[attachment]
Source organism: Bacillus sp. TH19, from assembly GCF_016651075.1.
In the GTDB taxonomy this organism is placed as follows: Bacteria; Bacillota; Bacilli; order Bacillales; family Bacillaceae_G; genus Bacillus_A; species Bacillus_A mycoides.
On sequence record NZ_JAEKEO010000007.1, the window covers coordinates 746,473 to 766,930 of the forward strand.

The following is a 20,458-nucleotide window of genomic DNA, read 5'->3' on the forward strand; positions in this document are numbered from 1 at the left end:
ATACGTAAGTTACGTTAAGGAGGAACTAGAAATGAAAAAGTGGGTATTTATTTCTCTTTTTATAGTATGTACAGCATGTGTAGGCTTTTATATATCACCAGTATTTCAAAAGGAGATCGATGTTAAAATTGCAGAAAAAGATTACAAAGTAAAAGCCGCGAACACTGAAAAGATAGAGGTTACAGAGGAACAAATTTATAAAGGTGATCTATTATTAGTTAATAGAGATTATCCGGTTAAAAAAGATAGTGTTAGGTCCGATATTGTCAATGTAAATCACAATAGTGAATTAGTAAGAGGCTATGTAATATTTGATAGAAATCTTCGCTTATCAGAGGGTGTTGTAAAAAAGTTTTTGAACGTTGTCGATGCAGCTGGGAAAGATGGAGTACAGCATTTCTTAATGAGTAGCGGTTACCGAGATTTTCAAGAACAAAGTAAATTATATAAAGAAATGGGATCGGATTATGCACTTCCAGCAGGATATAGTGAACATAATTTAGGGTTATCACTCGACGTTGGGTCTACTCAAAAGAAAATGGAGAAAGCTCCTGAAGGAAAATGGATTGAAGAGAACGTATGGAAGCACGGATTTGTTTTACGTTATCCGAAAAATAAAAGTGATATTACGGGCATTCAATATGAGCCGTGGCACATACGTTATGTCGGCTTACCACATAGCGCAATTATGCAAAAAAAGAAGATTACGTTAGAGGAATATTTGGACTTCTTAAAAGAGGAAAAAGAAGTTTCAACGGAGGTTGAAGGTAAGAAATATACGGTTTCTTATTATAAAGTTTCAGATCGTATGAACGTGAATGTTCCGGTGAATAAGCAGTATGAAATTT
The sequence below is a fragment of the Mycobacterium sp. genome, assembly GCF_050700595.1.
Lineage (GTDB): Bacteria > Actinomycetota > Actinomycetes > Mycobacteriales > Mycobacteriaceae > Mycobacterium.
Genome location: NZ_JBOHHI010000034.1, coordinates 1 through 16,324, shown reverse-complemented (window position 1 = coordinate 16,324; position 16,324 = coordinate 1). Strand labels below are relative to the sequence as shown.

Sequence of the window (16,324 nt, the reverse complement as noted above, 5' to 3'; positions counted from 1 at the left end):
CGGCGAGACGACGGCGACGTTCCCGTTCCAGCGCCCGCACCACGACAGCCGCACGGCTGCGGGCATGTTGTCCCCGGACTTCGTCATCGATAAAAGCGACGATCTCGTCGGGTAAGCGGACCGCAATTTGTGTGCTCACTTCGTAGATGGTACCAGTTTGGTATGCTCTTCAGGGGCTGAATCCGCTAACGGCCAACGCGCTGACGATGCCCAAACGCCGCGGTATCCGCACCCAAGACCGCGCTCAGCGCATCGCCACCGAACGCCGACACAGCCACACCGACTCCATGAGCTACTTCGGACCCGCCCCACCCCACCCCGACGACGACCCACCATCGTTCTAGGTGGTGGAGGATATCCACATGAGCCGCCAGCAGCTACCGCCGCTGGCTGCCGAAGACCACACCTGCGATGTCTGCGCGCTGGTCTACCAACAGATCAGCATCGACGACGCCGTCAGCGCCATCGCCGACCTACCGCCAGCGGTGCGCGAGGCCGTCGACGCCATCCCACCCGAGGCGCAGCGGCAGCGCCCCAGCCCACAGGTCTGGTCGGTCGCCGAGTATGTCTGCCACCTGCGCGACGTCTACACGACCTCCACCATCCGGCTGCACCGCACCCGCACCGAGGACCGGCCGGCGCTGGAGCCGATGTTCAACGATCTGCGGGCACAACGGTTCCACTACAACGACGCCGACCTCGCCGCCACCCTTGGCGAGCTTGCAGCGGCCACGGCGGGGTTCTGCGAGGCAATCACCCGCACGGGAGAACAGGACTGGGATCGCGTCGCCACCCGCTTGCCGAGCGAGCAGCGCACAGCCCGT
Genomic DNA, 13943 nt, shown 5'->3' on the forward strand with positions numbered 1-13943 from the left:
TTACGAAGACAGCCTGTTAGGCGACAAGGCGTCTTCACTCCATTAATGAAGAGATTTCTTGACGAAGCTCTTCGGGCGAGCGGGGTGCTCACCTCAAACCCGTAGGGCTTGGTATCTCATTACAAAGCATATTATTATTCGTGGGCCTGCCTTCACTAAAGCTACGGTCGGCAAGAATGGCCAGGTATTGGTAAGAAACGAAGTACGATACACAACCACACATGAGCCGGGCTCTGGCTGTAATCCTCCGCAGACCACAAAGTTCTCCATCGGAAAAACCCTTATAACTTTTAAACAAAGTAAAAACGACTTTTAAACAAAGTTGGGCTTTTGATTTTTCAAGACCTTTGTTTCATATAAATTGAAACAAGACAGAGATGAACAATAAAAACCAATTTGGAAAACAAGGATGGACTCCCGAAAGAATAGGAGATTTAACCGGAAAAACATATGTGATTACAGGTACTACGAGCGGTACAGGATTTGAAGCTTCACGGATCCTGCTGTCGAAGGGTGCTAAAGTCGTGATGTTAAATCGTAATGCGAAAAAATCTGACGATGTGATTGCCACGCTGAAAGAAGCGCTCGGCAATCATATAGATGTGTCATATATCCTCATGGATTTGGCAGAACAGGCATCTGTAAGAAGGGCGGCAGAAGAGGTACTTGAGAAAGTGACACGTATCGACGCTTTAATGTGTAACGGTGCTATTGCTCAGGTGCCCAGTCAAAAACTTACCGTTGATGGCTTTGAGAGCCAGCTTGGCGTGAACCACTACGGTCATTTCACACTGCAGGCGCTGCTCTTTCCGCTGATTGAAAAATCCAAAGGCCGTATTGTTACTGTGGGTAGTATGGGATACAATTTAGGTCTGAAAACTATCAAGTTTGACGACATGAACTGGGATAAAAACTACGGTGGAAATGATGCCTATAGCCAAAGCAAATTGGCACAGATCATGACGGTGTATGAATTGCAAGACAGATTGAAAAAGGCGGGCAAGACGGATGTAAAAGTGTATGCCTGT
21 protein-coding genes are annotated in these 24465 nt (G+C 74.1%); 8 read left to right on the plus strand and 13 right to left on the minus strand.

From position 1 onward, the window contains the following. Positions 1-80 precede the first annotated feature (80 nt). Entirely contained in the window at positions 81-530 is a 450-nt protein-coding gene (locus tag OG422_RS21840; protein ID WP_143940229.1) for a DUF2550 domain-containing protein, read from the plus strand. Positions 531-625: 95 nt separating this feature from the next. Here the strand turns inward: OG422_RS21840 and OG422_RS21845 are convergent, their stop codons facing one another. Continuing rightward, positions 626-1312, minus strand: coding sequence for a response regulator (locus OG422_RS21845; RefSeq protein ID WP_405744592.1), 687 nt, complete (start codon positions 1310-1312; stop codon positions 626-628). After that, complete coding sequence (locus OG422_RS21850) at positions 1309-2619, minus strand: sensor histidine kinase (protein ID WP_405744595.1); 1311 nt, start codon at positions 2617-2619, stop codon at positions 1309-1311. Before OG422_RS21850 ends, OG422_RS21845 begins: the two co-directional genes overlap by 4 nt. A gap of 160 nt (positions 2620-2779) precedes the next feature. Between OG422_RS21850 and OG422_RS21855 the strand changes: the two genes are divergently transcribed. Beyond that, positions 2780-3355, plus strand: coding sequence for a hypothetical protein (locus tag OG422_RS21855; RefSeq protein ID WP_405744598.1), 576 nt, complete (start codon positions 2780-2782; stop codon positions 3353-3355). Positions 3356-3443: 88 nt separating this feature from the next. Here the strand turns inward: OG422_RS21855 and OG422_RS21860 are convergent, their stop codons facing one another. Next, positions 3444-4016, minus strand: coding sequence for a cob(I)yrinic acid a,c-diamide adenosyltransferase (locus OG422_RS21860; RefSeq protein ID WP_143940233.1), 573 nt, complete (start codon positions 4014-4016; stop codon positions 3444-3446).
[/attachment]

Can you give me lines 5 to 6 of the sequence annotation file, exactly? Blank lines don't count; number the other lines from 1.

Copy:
ATACGTAAGTTACGTTAAGGAGGAACTAGAAATGAAAAAGTGGGTATTTATTTCTCTTTTTATAGTATGTACAGCATGTGTAGGCTTTTATATATCACCAGTATTTCAAAAGGAGATCGATGTTAAAATTGCAGAAAAAGATTACAAAGTAAAAGCCGCGAACACTGAAAAGATAGAGGTTACAGAGGAACAAATTTATAAAGGTGATCTATTATTAGTTAATAGAGATTATCCGGTTAAAAAAGATAGTGTTAGGTCCGATATTGTCAATGTAAATCACAATAGTGAATTAGTAAGAGGCTATGTAATATTTGATAGAAATCTTCGCTTATCAGAGGGTGTTGTAAAAAAGTTTTTGAACGTTGTCGATGCAGCTGGGAAAGATGGAGTACAGCATTTCTTAATGAGTAGCGGTTACCGAGATTTTCAAGAACAAAGTAAATTATATAAAGAAATGGGATCGGATTATGCACTTCCAGCAGGATATAGTGAACATAATTTAGGGTTATCACTCGACGTTGGGTCTACTCAAAAGAAAATGGAGAAAGCTCCTGAAGGAAAATGGATTGAAGAGAACGTATGGAAGCACGGATTTGTTTTACGTTATCCGAAAAATAAAAGTGATATTACGGGCATTCAATATGAGCCGTGGCACATACGTTATGTCGGCTTACCACATAGCGCAATTATGCAAAAAAAGAAGATTACGTTAGAGGAATATTTGGACTTCTTAAAAGAGGAAAAAGAAGTTTCAACGGAGGTTGAAGGTAAGAAATATACGGTTTCTTATTATAAAGTTTCAGATCGTATGAACGTGAATGTTCCGGTGAATAAGCAGTATGAAATTT
The sequence below is a fragment of the Mycobacterium sp. genome, assembly GCF_050700595.1.